top of page
  • Writer's pictureAlex

Ask Voxel Fox: How Big is Too Big?

I frequently see or am asked questions about MagicaVoxel and how I create my artwork. I thought this blog is the perfect place to share my answers. Feel free to leave questions in the comments or email me and let me know if it’s okay to use your name.

Hi Alex, I have a question about size. What's the right size or level of detail for a building? I've seen your hospital door is 81 voxels high, which would make my three story building 700 voxels tall! What's your recommendation? Also, should I develop every single floor as separate objects with high detail and compose them in the World Editor? Thank you! -Luis

Hi Luis,

Doing high detail buildings with a large scale like what I’ve done is a lot of work. If you’re just starting with MagicaVoxel, you may want to start out with smaller stuff and work your way up till you find a comfortable level of detail. "1 cubic inch = 1 voxel" gives you a lot of detail to refine your shapes, but takes exponentially longer to build than smaller scales.

A lot of artists don’t even use a defined “scale” if their work is more cartoony or LEGO-like. They just see what looks good and expand from there. I’m specifically making my assets to be for games that involve a close view, so the detail is needed.

The best way to start is to think about what 1 voxel will be enough to describe and work your way up. 1 voxel could be a grain of sand, a pebble, someone's head, a car, or a whole asteroid! What you want that 1 voxel to do may vary from project to project. If you want to make a whole beach and boardwalk scene, a pebble might make the whole scene too big.

If you feel up for the challenge, I say go for it! Just don’t get discouraged if it feels overwhelming, you can always revisit your work later If you need to take a break and make something smaller.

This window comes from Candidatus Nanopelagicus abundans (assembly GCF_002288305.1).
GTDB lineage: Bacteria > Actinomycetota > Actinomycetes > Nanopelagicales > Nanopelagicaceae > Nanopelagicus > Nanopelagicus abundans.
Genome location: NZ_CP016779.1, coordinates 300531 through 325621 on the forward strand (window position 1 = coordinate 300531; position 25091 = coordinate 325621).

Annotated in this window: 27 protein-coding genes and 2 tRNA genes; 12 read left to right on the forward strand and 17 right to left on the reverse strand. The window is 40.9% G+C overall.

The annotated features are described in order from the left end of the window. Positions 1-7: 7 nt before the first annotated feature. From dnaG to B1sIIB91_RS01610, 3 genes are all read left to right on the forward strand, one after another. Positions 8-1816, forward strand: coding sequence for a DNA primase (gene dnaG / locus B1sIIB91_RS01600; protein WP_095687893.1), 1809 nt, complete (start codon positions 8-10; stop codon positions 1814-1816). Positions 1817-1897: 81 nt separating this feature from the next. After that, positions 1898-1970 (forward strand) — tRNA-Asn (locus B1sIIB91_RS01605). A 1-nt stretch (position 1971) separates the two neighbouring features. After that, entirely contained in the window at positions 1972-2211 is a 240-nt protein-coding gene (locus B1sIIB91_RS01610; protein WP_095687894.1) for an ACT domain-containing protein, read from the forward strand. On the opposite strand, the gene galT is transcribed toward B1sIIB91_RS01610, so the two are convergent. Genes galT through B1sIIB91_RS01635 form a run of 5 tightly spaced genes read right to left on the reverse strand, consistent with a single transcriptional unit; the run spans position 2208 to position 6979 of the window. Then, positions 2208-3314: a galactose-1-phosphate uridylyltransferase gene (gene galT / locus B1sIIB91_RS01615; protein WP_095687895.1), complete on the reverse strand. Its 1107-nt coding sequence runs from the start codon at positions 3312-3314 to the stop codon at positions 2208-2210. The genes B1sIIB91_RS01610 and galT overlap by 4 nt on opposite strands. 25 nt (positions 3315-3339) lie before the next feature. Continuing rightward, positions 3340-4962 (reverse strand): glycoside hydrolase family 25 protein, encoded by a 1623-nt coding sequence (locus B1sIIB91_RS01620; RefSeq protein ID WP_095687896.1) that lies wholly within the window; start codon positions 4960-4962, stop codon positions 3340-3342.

As for workflow between the model and world editors, I mostly work in a 126^3 space, and build everything together until I need more room and add another empty volume to expand. This makes it easier to see how things fit and lay on top of each other And works with my own modeling techniques.

When separating out assets for animation, games, or pattern tool use, I select individual parts, cut, and then paste them while in the world editor. This automatically makes a new object volume for the pasted piece to go into. Then I edit that object and click the “Fit” button to shrink the boundaries to the correct size.

However, I’m only breaking these parts up because I plan on them being used in a variety of ways. If you don’t intend to use the objects as separate pieces, I wouldn’t waste the time splitting them up. It can be very time consuming and confusing.

However, I typically I make walls, floors, and ceilings all the way around a room like my kitchen or office sets. I put these wall objects on a separate layer to quickly hide them or let light in for renders. This can make controlling the camera around your objects a lot less frustrating.

I look forward to seeing your buildings!


544 views0 comments

Recent Posts

See All


bottom of page